WordReference Random House Learner's Dictionary of American English © 2020
slant /slænt/USA pronunciation
v. WordReference Random House Unabridged Dictionary of American English © 2020
- to (cause to) turn away from a straight line, esp. from a horizontal line;
slope: [no object]The roof slants upward sharply.[~ + object]to slant a roof upward.
- to distort (information), as by presenting it incompletely:[~ + object]The story was slanted in favor of the president.
- to present for the interest or amusement of a group:[~ + object]a story that is slanted toward young adults.
slant•wise, adj., adv.
- slanting direction;
slope:[uncountable]the slant of a roof.
- [countable] a slanting line, surface, etc.
- a particular viewpoint, opinion, or way of looking at something:[countable]a story with a humorous slant.
(slant, slänt),USA pronunciation v.i.
- to veer or angle away from a given level or line, esp. from a horizontal; slope.
- to have or be influenced by a subjective point of view, bias, personal feeling or inclination, etc. (usually fol. by toward).
- to cause to slope.
- to distort (information) by rendering it unfaithfully or incompletely, esp. in order to reflect a particular viewpoint:He slanted the news story to discredit the Administration.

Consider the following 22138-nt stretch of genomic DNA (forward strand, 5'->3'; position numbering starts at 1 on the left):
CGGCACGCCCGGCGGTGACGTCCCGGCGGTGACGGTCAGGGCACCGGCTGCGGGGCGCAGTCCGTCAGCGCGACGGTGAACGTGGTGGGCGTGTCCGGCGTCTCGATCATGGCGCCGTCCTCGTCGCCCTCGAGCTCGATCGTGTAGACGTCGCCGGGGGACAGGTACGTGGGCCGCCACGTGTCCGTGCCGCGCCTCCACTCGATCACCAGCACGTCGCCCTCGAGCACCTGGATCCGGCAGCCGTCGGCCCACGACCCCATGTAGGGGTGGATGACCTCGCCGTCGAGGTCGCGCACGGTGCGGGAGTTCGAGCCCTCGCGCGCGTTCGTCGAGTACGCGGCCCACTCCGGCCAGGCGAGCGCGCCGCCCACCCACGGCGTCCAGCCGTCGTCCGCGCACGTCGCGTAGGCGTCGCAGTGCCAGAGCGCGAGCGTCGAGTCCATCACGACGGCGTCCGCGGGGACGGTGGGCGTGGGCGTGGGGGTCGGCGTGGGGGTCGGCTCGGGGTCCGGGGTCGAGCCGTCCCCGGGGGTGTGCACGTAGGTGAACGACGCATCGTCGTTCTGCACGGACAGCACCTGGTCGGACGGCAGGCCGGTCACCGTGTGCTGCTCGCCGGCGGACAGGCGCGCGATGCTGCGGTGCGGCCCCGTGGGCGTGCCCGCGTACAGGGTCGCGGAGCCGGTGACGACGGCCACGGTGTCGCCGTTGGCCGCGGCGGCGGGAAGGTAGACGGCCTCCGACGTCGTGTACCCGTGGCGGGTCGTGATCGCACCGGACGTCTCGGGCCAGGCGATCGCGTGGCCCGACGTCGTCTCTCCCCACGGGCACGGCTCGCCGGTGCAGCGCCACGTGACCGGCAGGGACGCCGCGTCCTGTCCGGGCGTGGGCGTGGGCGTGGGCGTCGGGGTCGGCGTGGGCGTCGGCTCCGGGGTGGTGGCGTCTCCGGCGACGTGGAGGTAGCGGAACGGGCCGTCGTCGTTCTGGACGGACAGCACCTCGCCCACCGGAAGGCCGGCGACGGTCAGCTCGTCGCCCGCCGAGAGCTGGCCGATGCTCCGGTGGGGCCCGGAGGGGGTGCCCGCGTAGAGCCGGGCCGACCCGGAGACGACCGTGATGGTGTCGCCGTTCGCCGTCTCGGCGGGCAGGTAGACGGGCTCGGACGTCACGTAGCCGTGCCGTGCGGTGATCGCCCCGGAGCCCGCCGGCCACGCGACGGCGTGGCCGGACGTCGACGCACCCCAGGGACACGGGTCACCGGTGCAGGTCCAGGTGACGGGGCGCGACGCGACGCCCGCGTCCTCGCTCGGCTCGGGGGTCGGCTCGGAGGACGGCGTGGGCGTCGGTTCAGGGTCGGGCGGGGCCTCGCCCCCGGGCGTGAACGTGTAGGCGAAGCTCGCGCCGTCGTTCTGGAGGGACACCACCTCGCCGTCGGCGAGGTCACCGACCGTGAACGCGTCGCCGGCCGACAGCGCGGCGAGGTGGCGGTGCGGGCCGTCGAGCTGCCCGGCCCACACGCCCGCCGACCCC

- to write, edit, or publish for the interest or amusement of a specific group of readers:a story slanted toward young adults.
- slanting or oblique direction;
slope:the slant of a roof.
- a slanting line, surface, etc.
- a mental leaning, bias, or distortion:His mind shows a curious slant.
attitude:Let him give you his slant.
- Informal Termsa glance or look.
- JournalismAlso called angle. the particular mood or vein in which something is written, edited, or published:His column always has a humorous slant.
Also called slant-eye
(slant, slänt),USA pronunciation Slang (disparaging and offensive). an Oriental person, esp. a Chinese or Japanese.
- an offensive play in which the ball-carrier runs toward the line of scrimmage at an angle.
- Also called slant-in. a pass pattern in which a receiver cuts diagonally across the middle of the field.
slant′ing•ly, slant′ly, adv.
oblique:a slant roof; a slant approach.
- aphetic variant of aslant 1485–95
- 1.See corresponding entry in Unabridged lean, incline. See slope.
- 6.See corresponding entry in Unabridged incline, inclination, pitch, obliquity, obliqueness.
Collins Concise English Dictionary © HarperCollins Publishers::
slant /slɑːnt/ vb
- to incline or be inclined at an oblique or sloping angle
- (transitive) to write or present (news, etc) with a bias
- (intransitive) followed by towards: (of a person's opinions) to be biased
- an inclined or oblique line or direction; slope
- a way of looking at something
- a bias or opinion, as in an article
- on a slant, on the slant ⇒ sloping
Etymology: 17th Century: short for aslant, probably of Scandinavian originˈslanting adj
- oblique, sloping
'slanting' also found in these entries: